What’s The Catch? Fish know which way the wind blows

An angler fishes the River Rother
An angler fishes the River Rother

Blaming the weather must rank pretty high on the list of anglers’ excuses – not necessarily when it rains but if the sun’s too hot or it’s too cold.

Whatever the day brings, the most common type of blame goes to which direction the wind is blowing – where is the weather coming from. That basic question can seriously affect whether fish will feed.

This is a strange but familiar reason that goes back well into the history of fishing, and I cannot understand why, but on numerous occasions I have to admit there appears some truth in this... a south-westerly air stream is better than a south-easterly. Why, I wonder?

A pleasant day on the club’s stretch of the Arun at Watersfield recently rather proved the point when three of us fished an incoming tide. The warm weather was from the south and it was a bit windy, which is often the case on this lovely stretch close to the South Downs.

It looked ideal and setting up to trot the margins, we baited with maggot and fed the swim where roach, dace and the occasional bream are regular visitors – but apart from some very small fish and the odd roach it seemed they just didn’t want to know.

It was still lovely just to go fishing and watch the wildlife. Abundant birds made the sky a better place to look than our non-dipping floats, so before the light faded two of us called it a day and made our way back to the club’s car park.

On numerous occasions I have to admit there appears some truth in this... a south-westerly air stream is better than a south-easterly. Why, I wonder?

Roger Poole

By then there was a change in the weather. The wind and by then rain had shifted to the south-west and I was pleased to be back in my car and on my way home.

The next morning a phone call from our determined angler who stayed put rather underlined the theory that fish feed differently under different weather conditions.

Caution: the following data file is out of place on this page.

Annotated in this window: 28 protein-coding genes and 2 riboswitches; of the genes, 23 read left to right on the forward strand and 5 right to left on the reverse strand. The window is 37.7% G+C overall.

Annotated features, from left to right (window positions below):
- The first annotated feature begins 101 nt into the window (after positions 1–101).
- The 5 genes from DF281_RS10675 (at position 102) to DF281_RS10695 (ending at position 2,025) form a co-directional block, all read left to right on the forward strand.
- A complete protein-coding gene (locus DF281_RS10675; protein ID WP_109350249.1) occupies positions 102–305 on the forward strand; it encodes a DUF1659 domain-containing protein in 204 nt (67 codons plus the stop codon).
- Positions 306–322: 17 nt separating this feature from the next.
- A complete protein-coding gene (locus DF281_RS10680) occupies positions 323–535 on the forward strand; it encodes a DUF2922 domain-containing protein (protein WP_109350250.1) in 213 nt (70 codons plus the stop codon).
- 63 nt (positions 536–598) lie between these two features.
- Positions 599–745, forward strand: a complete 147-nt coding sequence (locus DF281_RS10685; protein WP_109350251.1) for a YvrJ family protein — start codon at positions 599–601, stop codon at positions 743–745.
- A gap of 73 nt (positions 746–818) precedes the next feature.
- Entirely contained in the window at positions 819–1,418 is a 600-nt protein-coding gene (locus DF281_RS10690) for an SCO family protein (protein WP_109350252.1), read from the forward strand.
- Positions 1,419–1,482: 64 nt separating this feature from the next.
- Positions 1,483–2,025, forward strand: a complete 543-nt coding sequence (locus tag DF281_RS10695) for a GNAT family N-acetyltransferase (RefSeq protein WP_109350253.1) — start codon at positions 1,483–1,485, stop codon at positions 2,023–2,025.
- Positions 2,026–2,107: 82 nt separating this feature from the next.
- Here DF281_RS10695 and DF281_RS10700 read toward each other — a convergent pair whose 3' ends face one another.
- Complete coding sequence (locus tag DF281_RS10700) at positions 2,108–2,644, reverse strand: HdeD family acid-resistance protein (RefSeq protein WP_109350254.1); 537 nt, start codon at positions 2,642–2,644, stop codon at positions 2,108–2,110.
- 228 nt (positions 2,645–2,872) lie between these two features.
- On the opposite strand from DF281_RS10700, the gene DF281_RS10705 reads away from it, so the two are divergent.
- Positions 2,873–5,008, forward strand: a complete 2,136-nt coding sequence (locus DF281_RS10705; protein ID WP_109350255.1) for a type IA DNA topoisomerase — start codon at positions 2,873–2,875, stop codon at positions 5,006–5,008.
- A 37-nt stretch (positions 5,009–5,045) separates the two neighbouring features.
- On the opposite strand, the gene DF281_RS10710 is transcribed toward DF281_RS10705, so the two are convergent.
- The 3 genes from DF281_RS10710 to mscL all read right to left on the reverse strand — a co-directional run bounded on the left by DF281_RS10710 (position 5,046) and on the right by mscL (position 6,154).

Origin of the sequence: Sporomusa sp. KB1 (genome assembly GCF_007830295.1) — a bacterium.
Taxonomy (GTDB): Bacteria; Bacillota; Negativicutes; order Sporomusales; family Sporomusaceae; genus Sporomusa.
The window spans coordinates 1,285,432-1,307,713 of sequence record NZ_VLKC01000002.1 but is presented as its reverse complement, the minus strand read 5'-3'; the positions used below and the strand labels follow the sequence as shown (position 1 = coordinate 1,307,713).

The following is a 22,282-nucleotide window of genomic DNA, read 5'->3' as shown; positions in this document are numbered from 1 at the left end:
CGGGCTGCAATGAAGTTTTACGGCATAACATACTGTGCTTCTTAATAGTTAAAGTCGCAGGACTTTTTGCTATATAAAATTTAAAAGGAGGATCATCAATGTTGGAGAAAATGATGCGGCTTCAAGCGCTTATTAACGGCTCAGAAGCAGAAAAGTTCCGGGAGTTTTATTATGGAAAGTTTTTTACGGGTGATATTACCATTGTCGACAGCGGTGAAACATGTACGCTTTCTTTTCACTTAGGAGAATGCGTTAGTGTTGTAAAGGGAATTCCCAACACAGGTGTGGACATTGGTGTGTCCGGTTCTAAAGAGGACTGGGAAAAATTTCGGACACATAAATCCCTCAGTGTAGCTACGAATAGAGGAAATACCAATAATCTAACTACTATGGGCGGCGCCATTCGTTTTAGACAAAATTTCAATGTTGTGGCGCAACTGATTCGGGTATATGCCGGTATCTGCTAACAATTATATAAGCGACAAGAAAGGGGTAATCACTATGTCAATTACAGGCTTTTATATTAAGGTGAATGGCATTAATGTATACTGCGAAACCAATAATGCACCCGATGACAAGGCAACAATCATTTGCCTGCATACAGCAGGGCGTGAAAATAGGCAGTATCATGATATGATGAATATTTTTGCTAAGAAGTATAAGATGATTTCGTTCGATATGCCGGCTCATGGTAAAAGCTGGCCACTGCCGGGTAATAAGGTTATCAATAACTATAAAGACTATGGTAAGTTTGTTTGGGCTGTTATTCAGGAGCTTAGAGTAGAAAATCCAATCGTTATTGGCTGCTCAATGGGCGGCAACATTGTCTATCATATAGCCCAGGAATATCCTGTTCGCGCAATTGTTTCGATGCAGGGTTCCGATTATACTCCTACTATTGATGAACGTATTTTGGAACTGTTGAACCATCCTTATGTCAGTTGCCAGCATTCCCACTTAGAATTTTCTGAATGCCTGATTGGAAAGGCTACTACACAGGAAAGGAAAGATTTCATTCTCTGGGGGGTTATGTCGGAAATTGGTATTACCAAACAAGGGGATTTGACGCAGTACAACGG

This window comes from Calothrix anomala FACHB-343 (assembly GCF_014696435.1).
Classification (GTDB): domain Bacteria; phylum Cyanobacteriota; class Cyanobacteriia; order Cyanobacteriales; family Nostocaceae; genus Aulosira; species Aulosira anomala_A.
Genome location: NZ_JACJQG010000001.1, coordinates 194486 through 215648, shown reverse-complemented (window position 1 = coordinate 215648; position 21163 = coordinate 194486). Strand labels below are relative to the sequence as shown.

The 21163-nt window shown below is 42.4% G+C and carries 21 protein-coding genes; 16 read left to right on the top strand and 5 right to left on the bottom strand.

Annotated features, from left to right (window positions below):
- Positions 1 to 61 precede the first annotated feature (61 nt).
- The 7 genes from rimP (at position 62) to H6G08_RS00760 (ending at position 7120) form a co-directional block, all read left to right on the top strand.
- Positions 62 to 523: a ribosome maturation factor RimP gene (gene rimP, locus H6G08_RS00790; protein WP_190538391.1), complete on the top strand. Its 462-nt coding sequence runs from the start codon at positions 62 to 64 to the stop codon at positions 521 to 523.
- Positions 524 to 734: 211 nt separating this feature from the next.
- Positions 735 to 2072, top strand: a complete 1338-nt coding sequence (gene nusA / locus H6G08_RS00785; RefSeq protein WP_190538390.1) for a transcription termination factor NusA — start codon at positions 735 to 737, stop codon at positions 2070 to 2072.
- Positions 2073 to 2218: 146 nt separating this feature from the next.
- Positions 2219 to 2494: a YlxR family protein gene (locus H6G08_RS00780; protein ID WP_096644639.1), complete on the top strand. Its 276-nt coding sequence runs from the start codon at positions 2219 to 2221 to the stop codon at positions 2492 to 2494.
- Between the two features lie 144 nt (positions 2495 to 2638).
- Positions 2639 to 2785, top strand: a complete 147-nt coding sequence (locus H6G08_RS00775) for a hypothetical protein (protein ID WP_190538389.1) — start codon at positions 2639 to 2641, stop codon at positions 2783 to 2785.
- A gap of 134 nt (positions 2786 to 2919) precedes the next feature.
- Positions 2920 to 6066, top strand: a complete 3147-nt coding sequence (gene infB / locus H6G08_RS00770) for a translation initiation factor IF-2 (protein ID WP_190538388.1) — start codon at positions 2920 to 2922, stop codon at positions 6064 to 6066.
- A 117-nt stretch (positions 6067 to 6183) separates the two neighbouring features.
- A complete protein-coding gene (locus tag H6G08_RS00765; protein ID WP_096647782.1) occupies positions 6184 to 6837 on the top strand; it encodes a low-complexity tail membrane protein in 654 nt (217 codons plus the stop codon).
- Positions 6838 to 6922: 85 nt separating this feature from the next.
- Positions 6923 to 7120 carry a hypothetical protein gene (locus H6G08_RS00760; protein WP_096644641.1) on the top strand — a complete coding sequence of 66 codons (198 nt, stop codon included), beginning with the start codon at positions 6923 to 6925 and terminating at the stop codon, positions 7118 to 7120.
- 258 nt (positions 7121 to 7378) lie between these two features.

He started catching, and by catching I mean serious numbers of roach up to 2lb, lots of lively dace and then a shoal of bream for which the Arun is famous. He caught three but the light had faded and he had to call it a day.

Knowing we would need some firm evidence he took a photograph of just one of the roach – but I’m convinced the weather had something to do with it. His view was that we were lousy anglers. There could also be some truth in that but we would never admit it!

We’re at that time of the year when we look back over the summer’s fishing, and despite those disappointing days when we didn’t catch much, judging from reports received from members, it seems it has been an excellent summer.

Our rivers always present more of a challenge than still waters and both the Rother and Arun have produced good varied catches. You never know what you may catch from the rivers and they remain very popular, while the club’s ponds always provide good sport for all ages – but more on that later in the year.

As winter and the colder weather approaches I never fail to remind anglers to be cautious and careful when walking the banks of rivers which are deep and dangerous especially following rain and frost. If possible, try to avoid fishing alone, and in case you do get soaking wet, keep some dry clothes in your car.


Roger Poole is one of the Chichester Observer’s regular Talking Sport columnists. Do you want to promote your sport in the same way? Email steve.bone@chiobserver.co.uk

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